Information systems analysis

“You’ll be happy to know that we made a strong case to manage­ment that we should hire a new systems analyst to specialize in ecommerce development,” saysJoe Sigha, a systems analyst for the multi-outlet international chain of Mighty Vitamin Shops. He is meet­ing with his large team of systems analysts to decide on the qualifica­tions that their new team member should possess. Joe continues, saying, “In fact, they were so excited by the possibility of our team helping to move Mighty into an ecommerce strategy that they’ve said we should start our search now and not wait until the fall.”

Sue Root, another analyst, agrees, saying, “As long as the economy is healthy, the demand for Web site developers is far out­stripping the supply. We should move quickly. I think our new person should be knowledgeable in CASE tools, Visual Basic, and JavaScript, just to name a few.”

Joe looks surprised at Sue’s long list of languages, but then replies, “Well, that’s certainly one way we could go. But I would also like to see a person with some business savvy. Most of the people coming out of school will have solid programming skills, but they should know about accounting, inventory, and distribution of goods and services, too.”

The newest member of the systems analysis group, Vita Minn, finally breaks into the discussion. She says, “One of the reasons I chose to come to work with all of you was that I thought we all got along quite well together. Because I had some other opportunities, I looked very carefully at what the atmosphere was here. From what I’ve seen, we’re a friendly group. Let’s be sure to hire someone who has a good personality and who fits in well with us.”

Joe concurs, continuing, “Vita’s right. The new person should be able to communicate well with us, and with business clients, too. We are always communicating in some way, through formal presenta­tions, drawing diagrams, or interviewing users. If they understand decision making, it will make their job easier, too. Also, Mighty is interested in integrating ecommerce into the entire business. We need someone who at least grasps the strategic importance of the Web. Page design is such a small part of it.”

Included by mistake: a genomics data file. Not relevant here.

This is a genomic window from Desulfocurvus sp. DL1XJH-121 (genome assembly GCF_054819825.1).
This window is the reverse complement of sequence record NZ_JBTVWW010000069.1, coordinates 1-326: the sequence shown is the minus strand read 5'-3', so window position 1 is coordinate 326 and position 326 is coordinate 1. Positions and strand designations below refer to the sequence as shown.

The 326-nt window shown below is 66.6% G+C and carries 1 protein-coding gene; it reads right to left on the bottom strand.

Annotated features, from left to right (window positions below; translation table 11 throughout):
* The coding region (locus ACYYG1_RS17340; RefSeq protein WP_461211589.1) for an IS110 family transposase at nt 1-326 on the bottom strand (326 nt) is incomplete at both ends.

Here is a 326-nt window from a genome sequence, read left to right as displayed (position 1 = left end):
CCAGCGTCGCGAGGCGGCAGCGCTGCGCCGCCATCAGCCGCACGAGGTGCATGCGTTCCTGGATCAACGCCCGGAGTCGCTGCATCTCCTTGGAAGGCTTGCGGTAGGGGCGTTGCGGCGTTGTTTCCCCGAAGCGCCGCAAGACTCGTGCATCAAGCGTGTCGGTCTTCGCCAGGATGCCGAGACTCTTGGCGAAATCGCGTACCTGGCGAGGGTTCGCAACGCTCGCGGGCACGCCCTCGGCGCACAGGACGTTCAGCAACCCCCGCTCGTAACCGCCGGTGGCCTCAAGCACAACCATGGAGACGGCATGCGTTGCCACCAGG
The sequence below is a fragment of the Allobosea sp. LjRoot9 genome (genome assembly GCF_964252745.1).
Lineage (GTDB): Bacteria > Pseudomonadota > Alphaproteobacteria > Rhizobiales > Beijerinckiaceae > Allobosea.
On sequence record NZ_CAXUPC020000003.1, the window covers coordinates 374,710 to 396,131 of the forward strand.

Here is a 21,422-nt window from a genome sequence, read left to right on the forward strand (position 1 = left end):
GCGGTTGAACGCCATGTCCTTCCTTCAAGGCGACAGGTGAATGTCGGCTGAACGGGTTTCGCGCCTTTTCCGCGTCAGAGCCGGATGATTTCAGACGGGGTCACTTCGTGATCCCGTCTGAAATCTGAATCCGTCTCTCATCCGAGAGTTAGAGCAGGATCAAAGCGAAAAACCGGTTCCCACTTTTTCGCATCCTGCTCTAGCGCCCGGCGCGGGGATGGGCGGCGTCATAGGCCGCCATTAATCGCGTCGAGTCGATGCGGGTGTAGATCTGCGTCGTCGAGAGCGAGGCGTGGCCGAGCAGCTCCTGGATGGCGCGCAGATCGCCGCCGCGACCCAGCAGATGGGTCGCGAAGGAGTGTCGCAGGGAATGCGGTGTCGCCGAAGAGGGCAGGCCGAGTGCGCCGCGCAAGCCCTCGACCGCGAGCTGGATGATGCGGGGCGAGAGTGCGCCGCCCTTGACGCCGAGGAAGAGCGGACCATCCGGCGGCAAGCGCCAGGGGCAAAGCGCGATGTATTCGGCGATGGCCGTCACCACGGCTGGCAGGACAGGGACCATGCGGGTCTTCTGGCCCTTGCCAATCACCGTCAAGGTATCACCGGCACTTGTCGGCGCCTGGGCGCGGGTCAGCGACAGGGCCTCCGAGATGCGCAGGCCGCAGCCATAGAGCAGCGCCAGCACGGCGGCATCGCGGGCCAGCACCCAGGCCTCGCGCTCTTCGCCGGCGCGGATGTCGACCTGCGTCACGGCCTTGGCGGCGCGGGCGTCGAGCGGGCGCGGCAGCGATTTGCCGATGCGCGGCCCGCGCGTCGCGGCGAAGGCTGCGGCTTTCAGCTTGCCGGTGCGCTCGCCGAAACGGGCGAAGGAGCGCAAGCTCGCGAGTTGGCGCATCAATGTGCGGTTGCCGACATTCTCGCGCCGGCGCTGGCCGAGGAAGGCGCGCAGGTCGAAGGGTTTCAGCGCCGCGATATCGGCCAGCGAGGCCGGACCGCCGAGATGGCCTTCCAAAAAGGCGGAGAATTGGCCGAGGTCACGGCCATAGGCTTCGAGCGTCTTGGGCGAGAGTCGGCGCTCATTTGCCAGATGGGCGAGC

Sue interjects again with a healthy dose of practicality; saying, “Leave that to management. I still say the new person should be a good programmer.” Then she ponders aloud, “I wonder how important UML will be?”

After listening patiently to everyone’s wish list, one of the senior analysts, Cal Siem, speaks up, joking, “We’d better see if Superman is available!”

As the group shares a laugh, Joe sees an opportunity to try for some consensus, saying, “We’ve had a chance to hear a number of differ­ent qualifications. Let’s each take a moment and make a list of the qualifications we personally think are essential for the new ecom­merce development person to possess. We’ll share them and continue discussing until we can describe the person in enough detail to turn a description over to the human resources group for processing.” Be specific and explain your reasoning in answering the following questions as they relate to this scenario:

a) What qualifications should the systems analysis team be looking for when hiring their new ecommerce development team member? (3 points)

b) Is it more important to know specific languages or to have an aptitude for picking up languages and software packages quickly? (3 points)

c) How important is it that the person being hired has some basic busi­ness understanding? (3 points)

d) Should all team members possess identical competencies and skills? (2 points)

e) What personality or character traits are desirable in a systems analyst who will be working in ecommerce development?


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